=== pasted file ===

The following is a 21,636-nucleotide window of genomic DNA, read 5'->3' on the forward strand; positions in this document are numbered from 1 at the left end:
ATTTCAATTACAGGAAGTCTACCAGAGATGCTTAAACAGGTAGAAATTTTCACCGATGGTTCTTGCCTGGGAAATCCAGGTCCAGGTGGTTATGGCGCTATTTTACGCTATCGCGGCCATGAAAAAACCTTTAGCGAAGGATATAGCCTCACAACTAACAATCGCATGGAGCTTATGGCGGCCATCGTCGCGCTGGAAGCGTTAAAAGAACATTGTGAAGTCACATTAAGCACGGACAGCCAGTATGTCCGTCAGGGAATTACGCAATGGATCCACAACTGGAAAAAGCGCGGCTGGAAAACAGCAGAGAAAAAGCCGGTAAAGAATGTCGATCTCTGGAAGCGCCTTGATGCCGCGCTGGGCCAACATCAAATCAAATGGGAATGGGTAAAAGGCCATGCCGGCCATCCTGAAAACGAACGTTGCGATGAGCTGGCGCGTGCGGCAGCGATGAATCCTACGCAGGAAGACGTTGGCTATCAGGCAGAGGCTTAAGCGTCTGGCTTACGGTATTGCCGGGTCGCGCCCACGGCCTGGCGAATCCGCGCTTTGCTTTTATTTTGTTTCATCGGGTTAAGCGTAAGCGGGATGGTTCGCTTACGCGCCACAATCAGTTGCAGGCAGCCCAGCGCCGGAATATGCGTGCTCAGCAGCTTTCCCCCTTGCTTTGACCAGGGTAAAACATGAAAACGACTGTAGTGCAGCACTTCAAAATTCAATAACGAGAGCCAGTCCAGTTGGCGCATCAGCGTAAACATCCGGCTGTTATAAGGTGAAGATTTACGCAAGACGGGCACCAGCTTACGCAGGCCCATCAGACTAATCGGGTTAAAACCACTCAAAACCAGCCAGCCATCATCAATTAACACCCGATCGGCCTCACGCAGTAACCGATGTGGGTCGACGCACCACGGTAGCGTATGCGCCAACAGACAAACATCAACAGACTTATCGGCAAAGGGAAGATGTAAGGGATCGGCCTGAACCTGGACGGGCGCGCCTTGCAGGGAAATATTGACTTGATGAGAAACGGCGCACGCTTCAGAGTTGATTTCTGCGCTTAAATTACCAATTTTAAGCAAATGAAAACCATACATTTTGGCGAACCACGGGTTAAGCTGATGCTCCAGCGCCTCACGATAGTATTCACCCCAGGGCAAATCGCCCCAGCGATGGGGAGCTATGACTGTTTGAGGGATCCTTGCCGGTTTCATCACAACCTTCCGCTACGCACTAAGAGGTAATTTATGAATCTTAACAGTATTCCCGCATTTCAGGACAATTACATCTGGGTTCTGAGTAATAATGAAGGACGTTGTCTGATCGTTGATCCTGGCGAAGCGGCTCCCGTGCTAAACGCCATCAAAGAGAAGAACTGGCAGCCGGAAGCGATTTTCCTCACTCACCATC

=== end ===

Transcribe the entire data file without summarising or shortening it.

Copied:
The following is a 21,636-nucleotide window of genomic DNA, read 5'->3' on the forward strand; positions in this document are numbered from 1 at the left end:
ATTTCAATTACAGGAAGTCTACCAGAGATGCTTAAACAGGTAGAAATTTTCACCGATGGTTCTTGCCTGGGAAATCCAGGTCCAGGTGGTTATGGCGCTATTTTACGCTATCGCGGCCATGAAAAAACCTTTAGCGAAGGATATAGCCTCACAACTAACAATCGCATGGAGCTTATGGCGGCCATCGTCGCGCTGGAAGCGTTAAAAGAACATTGTGAAGTCACATTAAGCACGGACAGCCAGTATGTCCGTCAGGGAATTACGCAATGGATCCACAACTGGAAAAAGCGCGGCTGGAAAACAGCAGAGAAAAAGCCGGTAAAGAATGTCGATCTCTGGAAGCGCCTTGATGCCGCGCTGGGCCAACATCAAATCAAATGGGAATGGGTAAAAGGCCATGCCGGCCATCCTGAAAACGAACGTTGCGATGAGCTGGCGCGTGCGGCAGCGATGAATCCTACGCAGGAAGACGTTGGCTATCAGGCAGAGGCTTAAGCGTCTGGCTTACGGTATTGCCGGGTCGCGCCCACGGCCTGGCGAATCCGCGCTTTGCTTTTATTTTGTTTCATCGGGTTAAGCGTAAGCGGGATGGTTCGCTTACGCGCCACAATCAGTTGCAGGCAGCCCAGCGCCGGAATATGCGTGCTCAGCAGCTTTCCCCCTTGCTTTGACCAGGGTAAAACATGAAAACGACTGTAGTGCAGCACTTCAAAATTCAATAACGAGAGCCAGTCCAGTTGGCGCATCAGCGTAAACATCCGGCTGTTATAAGGTGAAGATTTACGCAAGACGGGCACCAGCTTACGCAGGCCCATCAGACTAATCGGGTTAAAACCACTCAAAACCAGCCAGCCATCATCAATTAACACCCGATCGGCCTCACGCAGTAACCGATGTGGGTCGACGCACCACGGTAGCGTATGCGCCAACAGACAAACATCAACAGACTTATCGGCAAAGGGAAGATGTAAGGGATCGGCCTGAACCTGGACGGGCGCGCCTTGCAGGGAAATATTGACTTGATGAGAAACGGCGCACGCTTCAGAGTTGATTTCTGCGCTTAAATTACCAATTTTAAGCAAATGAAAACCATACATTTTGGCGAACCACGGGTTAAGCTGATGCTCCAGCGCCTCACGATAGTATTCACCCCAGGGCAAATCGCCCCAGCGATGGGGAGCTATGACTGTTTGAGGGATCCTTGCCGGTTTCATCACAACCTTCCGCTACGCACTAAGAGGTAATTTATGAATCTTAACAGTATTCCCGCATTTCAGGACAATTACATCTGGGTTCTGAGTAATAATGAAGGACGTTGTCTGATCGTTGATCCTGGCGAAGCGGCTCCCGTGCTAAACGCCATCAAAGAGAAGAACTGGCAGCCGGAAGCGATTTTCCTCACTCACCATC